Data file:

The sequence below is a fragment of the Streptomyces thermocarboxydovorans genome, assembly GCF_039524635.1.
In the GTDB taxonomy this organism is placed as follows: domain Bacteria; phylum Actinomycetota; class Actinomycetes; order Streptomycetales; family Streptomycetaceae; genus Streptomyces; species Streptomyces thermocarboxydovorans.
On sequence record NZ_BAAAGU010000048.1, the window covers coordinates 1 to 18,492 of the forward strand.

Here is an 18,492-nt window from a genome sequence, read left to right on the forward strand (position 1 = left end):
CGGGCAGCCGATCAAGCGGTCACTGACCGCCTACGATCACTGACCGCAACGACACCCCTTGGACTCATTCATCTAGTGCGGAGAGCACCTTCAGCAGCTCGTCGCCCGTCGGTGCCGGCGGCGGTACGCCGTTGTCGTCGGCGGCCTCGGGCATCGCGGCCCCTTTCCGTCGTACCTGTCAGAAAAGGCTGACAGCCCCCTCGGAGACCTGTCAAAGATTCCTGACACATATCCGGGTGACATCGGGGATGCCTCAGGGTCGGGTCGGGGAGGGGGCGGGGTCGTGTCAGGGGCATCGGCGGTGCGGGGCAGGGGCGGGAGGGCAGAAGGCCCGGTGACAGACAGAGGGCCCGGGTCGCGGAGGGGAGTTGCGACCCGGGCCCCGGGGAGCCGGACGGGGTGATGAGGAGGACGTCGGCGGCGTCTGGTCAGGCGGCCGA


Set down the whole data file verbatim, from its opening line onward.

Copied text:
The sequence below is a fragment of the Streptomyces thermocarboxydovorans genome, assembly GCF_039524635.1.
In the GTDB taxonomy this organism is placed as follows: domain Bacteria; phylum Actinomycetota; class Actinomycetes; order Streptomycetales; family Streptomycetaceae; genus Streptomyces; species Streptomyces thermocarboxydovorans.
On sequence record NZ_BAAAGU010000048.1, the window covers coordinates 1 to 18,492 of the forward strand.

Here is an 18,492-nt window from a genome sequence, read left to right on the forward strand (position 1 = left end):
CGGGCAGCCGATCAAGCGGTCACTGACCGCCTACGATCACTGACCGCAACGACACCCCTTGGACTCATTCATCTAGTGCGGAGAGCACCTTCAGCAGCTCGTCGCCCGTCGGTGCCGGCGGCGGTACGCCGTTGTCGTCGGCGGCCTCGGGCATCGCGGCCCCTTTCCGTCGTACCTGTCAGAAAAGGCTGACAGCCCCCTCGGAGACCTGTCAAAGATTCCTGACACATATCCGGGTGACATCGGGGATGCCTCAGGGTCGGGTCGGGGAGGGGGCGGGGTCGTGTCAGGGGCATCGGCGGTGCGGGGCAGGGGCGGGAGGGCAGAAGGCCCGGTGACAGACAGAGGGCCCGGGTCGCGGAGGGGAGTTGCGACCCGGGCCCCGGGGAGCCGGACGGGGTGATGAGGAGGACGTCGGCGGCGTCTGGTCAGGCGGCCGA